A heartfelt message of hope from the Queen
The Queen has delivered a heartfelt message of hope to the country in her Christmas address, praising the “indomitable spirit” of those who have risen “magnificently” to the challenges of the pandemic.
In her annual televised speech, the Queen paid tribute to the “kindness of strangers” whose actions have inspired all and, sounding a positive note, said even the “darkest nights” have a promise of a “new dawn”.
The message, recorded before Boris Johnson effectively cancelled Christmas for millions, saw the Queen sympathise with those unable to see family and friends and who just wanted a “simple hug or a squeeze of the hand” as a festive present.
Sounding resolute, she told the nation “but we need life to go on”, after describing how major religious festivals for many faiths had been disrupted this year.
The personal message was written by the Queen, as it is every year, and her words are likely to have added poignancy given the upheaval many families will have experienced due to Covid-19.
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The Duke and Duchess of Sussex, who stepped down as working royals in March, were not featured in the photo and video montages of major events from the royal year that illustrated the broadcast.
But national hero Captain Sir Tom Moore, whose huge NHS fundraising efforts saw him knighted, was shown as the Queen highlighted how “Good Samaritans have emerged across society” during the crisis.
Speaking from Windsor Castle, the Queen said: “Remarkably, a year that has necessarily kept people apart has, in many ways, brought us closer.”
The head of state delivered her message from a desk where the only family photo on show was a private portrait of the Duke of Edinburgh chosen by the Queen.
It reflected the Queen and Philip’s decision to have a quiet Christmas as a couple at Windsor and was symbolic of people across the country who have also chosen to have pared back family gatherings.
The Queen added: “Across the Commonwealth, my family and I have been inspired by stories of people volunteering in their communities, helping those in need.
“In the United Kingdom and around the world, people have risen magnificently to the challenges of the year, and I am so proud and moved by this quiet, indomitable spirit. To our young people in particular I say thank you for the part you have played.”
The Queen began her address, delivered from the castle’s Green Drawing Room, by highlighting how the lights that fill our homes at Christmas also symbolise “hope”.
And she said fireworks that had filled the skies above Windsor last month, as residents celebrated Diwali – the festival of lights – provided a “joyous moment of hope and unity”.
The head of state added how she had celebrated International Nurses Day on the 200th anniversary of the birth of nursing pioneer Florence Nightingale – famously known as the lady with the lamp.
“Today, our front-line services still shine that lamp for us – supported by the amazing achievements of modern science – and we owe them a debt of gratitude,” said the head of state.
She added: “We continue to be inspired by the kindness of strangers and draw comfort that – even on the darkest nights – there is hope in the new dawn.”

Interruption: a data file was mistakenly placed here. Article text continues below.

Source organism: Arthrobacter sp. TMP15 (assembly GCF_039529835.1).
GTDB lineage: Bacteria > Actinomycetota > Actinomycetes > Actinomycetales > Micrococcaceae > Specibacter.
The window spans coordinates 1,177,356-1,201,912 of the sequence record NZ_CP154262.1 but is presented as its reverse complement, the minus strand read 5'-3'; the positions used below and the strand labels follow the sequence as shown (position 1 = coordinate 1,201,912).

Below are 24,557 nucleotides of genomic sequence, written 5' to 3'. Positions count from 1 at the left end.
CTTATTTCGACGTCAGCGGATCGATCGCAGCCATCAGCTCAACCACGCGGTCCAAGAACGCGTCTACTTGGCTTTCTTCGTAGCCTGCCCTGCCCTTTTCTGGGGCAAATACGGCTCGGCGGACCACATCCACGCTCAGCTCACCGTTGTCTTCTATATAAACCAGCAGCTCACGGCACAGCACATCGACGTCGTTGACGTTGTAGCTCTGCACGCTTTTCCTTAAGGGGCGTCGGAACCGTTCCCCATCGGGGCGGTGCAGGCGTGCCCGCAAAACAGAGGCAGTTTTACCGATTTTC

During the broadcast, images showing life under lockdown from the Duchess of Cambridge’s Hold Still photographic project were shown.
Steph James’ picture of her one-year-old son placing his hand on a window while his great-grandmother, on the other side of the glass, kissed his hand, was featured.
Footage of Sir Tom being knighted by the Queen at Windsor Castle was also shown and the many video calls conducted by the royal family as official engagements moved online during the pandemic.
The head of state was seen among a wall of faces taking part in a video call in May to mark International Nurses Day, another with the Princess Royal and four carers highlighted Carers Week in June, and the following month she spoke online with members of the armed forces.
William and Kate’s meeting with Cardiff care home resident Joan Drew-Smith, who had given a four-letter verdict on their bingo calling skills, had everyone roaring with laughter behind face masks, footage revealed.
The Prince of Wales and Duchess of Cornwall were also shown, visiting Gloucestershire Royal Hospital to thank health workers, as were images of the weekly applause for carers and a picture of a rainbow – the symbol of thanks for the efforts of key workers.
The Unknown Warrior – who was buried at Westminster Abbey 100 years ago – represented millions who have echoed his values of selfless sacrifice, the Queen suggested.
“For me, this is a source of enduring hope in difficult and unpredictable times,” the monarch added.
She said: “Of course, for many, this time of year will be tinged with sadness: some mourning the loss of those dear to them, and others missing friends and family members distanced for safety, when all they’d really want for Christmas is a simple hug or a squeeze of the hand.
“If you are among them, you are not alone, and let me assure you of my thoughts and prayers.”
There was a strong religious theme to the address reflecting her Christian faith and the Queen said the biblical story of the Good Samaritan had relevance today.
“Good Samaritans have emerged across society showing care and respect for all, regardless of gender, race or background, reminding us that each one of us is special and equal in the eyes of God,” said the Queen.
The message was recorded in mid-December with a pared back film crew in accordance with appropriate guidance, and saw the Queen wearing the Queen Mother’s Shell Brooch.
The broadcast ended with the Lewisham and Greenwich NHS Choir, who are featured on Justin Bieber’s new single Holy alongside Chance the Rapper, singing the carol Joy To The World from Windsor Castle.